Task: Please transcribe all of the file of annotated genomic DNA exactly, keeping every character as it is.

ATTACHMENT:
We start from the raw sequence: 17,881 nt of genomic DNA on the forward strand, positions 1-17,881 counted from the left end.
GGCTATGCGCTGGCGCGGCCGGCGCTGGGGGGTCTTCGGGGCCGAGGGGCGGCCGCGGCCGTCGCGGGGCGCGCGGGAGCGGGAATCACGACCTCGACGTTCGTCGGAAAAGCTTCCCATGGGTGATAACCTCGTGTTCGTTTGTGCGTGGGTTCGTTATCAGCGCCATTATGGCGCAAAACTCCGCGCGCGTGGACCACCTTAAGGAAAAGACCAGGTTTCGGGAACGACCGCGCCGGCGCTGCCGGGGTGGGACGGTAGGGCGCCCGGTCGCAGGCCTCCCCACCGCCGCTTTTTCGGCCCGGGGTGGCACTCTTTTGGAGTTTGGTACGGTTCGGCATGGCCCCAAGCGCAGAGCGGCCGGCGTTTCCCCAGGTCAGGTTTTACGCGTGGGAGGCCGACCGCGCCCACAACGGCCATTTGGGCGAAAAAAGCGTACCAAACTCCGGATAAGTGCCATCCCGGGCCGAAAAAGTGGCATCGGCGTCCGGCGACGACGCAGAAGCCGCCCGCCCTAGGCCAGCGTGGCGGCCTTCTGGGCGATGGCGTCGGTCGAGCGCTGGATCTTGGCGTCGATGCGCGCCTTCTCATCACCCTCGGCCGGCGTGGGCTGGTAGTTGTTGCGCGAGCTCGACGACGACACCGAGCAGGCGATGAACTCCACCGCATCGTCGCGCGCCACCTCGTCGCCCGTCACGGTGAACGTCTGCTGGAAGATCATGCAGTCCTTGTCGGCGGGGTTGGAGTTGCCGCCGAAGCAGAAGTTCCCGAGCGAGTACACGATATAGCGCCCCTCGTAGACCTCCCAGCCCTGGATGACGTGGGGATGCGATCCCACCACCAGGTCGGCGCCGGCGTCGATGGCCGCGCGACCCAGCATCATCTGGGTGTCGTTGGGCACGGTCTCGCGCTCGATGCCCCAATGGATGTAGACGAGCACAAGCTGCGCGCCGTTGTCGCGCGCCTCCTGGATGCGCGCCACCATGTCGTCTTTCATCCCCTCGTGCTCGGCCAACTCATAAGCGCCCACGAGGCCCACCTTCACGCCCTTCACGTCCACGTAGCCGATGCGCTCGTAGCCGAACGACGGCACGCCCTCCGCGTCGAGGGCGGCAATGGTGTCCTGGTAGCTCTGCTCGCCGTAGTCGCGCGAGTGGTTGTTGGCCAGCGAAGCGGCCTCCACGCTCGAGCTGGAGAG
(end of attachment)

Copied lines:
We start from the raw sequence: 17,881 nt of genomic DNA on the forward strand, positions 1-17,881 counted from the left end.
GGCTATGCGCTGGCGCGGCCGGCGCTGGGGGGTCTTCGGGGCCGAGGGGCGGCCGCGGCCGTCGCGGGGCGCGCGGGAGCGGGAATCACGACCTCGACGTTCGTCGGAAAAGCTTCCCATGGGTGATAACCTCGTGTTCGTTTGTGCGTGGGTTCGTTATCAGCGCCATTATGGCGCAAAACTCCGCGCGCGTGGACCACCTTAAGGAAAAGACCAGGTTTCGGGAACGACCGCGCCGGCGCTGCCGGGGTGGGACGGTAGGGCGCCCGGTCGCAGGCCTCCCCACCGCCGCTTTTTCGGCCCGGGGTGGCACTCTTTTGGAGTTTGGTACGGTTCGGCATGGCCCCAAGCGCAGAGCGGCCGGCGTTTCCCCAGGTCAGGTTTTACGCGTGGGAGGCCGACCGCGCCCACAACGGCCATTTGGGCGAAAAAAGCGTACCAAACTCCGGATAAGTGCCATCCCGGGCCGAAAAAGTGGCATCGGCGTCCGGCGACGACGCAGAAGCCGCCCGCCCTAGGCCAGCGTGGCGGCCTTCTGGGCGATGGCGTCGGTCGAGCGCTGGATCTTGGCGTCGATGCGCGCCTTCTCATCACCCTCGGCCGGCGTGGGCTGGTAGTTGTTGCGCGAGCTCGACGACGACACCGAGCAGGCGATGAACTCCACCGCATCGTCGCGCGCCACCTCGTCGCCCGTCACGGTGAACGTCTGCTGGAAGATCATGCAGTCCTTGTCGGCGGGGTTGGAGTTGCCGCCGAAGCAGAAGTTCCCGAGCGAGTACACGATATAGCGCCCCTCGTAGACCTCCCAGCCCTGGATGACGTGGGGATGCGATCCCACCACCAGGTCGGCGCCGGCGTCGATGGCCGCGCGACCCAGCATCATCTGGGTGTCGTTGGGCACGGTCTCGCGCTCGATGCCCCAATGGATGTAGACGAGCACAAGCTGCGCGCCGTTGTCGCGCGCCTCCTGGATGCGCGCCACCATGTCGTCTTTCATCCCCTCGTGCTCGGCCAACTCATAAGCGCCCACGAGGCCCACCTTCACGCCCTTCACGTCCACGTAGCCGATGCGCTCGTAGCCGAACGACGGCACGCCCTCCGCGTCGAGGGCGGCAATGGTGTCCTGGTAGCTCTGCTCGCCGTAGTCGCGCGAGTGGTTGTTGGCCAGCGAAGCGGCCTCCACGCTCGAGCTGGAGAG